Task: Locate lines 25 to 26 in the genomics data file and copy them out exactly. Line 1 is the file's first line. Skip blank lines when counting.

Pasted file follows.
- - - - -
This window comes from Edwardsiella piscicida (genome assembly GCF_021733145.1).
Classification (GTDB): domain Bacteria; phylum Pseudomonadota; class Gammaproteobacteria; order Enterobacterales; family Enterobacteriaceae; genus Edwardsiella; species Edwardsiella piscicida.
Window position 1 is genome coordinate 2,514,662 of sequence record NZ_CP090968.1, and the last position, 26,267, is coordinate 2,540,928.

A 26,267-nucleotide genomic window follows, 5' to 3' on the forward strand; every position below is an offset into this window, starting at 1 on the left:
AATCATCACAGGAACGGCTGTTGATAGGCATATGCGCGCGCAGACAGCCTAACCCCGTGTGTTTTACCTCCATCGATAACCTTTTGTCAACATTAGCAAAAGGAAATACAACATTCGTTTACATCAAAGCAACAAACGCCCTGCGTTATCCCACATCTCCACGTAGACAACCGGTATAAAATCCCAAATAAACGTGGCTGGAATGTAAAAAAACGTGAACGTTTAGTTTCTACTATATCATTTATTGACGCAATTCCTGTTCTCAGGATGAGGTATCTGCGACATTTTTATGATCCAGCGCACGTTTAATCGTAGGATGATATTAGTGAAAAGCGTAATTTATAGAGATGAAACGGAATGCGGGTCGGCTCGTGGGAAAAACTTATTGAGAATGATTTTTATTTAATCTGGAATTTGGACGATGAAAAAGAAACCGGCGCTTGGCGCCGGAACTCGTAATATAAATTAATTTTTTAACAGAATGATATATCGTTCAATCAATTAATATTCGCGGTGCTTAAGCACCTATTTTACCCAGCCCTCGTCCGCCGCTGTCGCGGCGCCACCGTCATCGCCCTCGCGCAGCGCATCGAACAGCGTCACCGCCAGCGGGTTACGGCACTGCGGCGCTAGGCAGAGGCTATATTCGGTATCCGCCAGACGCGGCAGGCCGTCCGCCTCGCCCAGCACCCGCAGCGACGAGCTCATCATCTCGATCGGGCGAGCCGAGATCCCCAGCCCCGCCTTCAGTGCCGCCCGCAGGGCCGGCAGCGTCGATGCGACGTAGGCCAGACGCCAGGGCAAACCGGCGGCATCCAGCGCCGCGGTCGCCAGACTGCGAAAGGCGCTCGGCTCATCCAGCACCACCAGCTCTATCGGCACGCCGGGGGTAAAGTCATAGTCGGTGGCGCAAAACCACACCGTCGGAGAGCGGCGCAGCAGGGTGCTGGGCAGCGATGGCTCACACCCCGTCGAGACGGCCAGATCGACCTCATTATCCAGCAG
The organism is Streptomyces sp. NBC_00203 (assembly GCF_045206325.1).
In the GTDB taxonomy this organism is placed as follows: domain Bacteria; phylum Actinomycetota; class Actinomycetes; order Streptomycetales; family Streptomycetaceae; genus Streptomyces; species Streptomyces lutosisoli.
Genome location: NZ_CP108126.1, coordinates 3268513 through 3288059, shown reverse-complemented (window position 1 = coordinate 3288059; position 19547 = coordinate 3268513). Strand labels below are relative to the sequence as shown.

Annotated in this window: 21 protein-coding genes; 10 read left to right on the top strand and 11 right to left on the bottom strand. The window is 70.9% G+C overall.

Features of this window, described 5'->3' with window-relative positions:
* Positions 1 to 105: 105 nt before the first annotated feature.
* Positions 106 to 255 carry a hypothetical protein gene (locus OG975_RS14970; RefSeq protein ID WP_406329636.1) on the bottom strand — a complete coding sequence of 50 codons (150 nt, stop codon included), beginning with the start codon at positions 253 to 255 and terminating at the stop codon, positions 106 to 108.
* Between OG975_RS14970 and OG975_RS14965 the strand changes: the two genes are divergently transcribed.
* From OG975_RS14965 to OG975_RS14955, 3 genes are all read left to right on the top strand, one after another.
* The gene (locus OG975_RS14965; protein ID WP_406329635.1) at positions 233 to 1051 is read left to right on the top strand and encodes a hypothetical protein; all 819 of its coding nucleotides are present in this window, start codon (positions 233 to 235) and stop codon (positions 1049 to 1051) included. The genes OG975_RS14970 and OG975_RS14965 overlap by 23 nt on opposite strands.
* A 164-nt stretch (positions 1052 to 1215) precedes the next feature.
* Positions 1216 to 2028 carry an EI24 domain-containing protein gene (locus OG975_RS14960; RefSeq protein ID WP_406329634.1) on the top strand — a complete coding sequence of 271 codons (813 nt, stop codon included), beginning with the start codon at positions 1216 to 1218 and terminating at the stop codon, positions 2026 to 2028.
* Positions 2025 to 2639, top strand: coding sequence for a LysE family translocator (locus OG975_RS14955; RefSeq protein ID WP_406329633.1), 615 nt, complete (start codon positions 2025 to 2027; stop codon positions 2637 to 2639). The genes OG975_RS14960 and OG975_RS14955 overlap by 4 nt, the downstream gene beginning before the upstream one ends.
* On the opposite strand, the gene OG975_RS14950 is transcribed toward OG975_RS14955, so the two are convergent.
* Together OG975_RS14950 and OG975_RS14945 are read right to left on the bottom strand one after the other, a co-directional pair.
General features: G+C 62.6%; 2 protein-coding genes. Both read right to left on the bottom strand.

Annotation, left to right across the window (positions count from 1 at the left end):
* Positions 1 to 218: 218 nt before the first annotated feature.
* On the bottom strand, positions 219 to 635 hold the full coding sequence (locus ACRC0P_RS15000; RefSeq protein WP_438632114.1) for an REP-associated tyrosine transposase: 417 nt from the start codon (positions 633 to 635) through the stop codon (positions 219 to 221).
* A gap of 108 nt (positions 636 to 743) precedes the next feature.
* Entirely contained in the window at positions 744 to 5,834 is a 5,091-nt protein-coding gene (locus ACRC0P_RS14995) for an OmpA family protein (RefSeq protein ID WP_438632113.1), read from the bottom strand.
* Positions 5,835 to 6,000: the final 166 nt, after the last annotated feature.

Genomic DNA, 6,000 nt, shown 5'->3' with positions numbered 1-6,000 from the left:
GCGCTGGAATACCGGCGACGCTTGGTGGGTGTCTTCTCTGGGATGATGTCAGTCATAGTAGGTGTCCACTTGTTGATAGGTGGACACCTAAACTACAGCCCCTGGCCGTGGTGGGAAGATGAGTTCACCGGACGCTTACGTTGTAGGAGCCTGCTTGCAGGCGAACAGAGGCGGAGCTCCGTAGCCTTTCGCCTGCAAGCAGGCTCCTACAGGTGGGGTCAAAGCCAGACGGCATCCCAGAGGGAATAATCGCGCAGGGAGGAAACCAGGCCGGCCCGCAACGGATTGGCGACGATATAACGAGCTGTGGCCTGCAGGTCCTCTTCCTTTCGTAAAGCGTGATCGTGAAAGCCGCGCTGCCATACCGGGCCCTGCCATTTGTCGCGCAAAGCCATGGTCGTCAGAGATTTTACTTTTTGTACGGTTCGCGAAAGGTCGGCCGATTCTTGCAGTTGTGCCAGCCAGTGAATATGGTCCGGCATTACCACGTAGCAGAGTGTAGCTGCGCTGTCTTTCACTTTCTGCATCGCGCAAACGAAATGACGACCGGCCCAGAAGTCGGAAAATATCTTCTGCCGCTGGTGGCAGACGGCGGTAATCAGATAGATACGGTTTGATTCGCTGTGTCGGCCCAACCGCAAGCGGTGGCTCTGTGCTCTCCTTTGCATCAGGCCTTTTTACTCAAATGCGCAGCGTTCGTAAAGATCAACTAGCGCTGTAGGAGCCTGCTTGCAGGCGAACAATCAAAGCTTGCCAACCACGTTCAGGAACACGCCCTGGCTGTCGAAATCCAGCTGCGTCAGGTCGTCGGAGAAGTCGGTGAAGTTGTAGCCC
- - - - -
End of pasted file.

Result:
* A gap of 108 nt (positions 636 to 743) precedes the next feature.
* Entirely contained in the window at positions 744 to 5,834 is a 5,091-nt protein-coding gene (locus ACRC0P_RS14995) for an OmpA family protein (RefSeq protein ID WP_438632113.1), read from the bottom strand.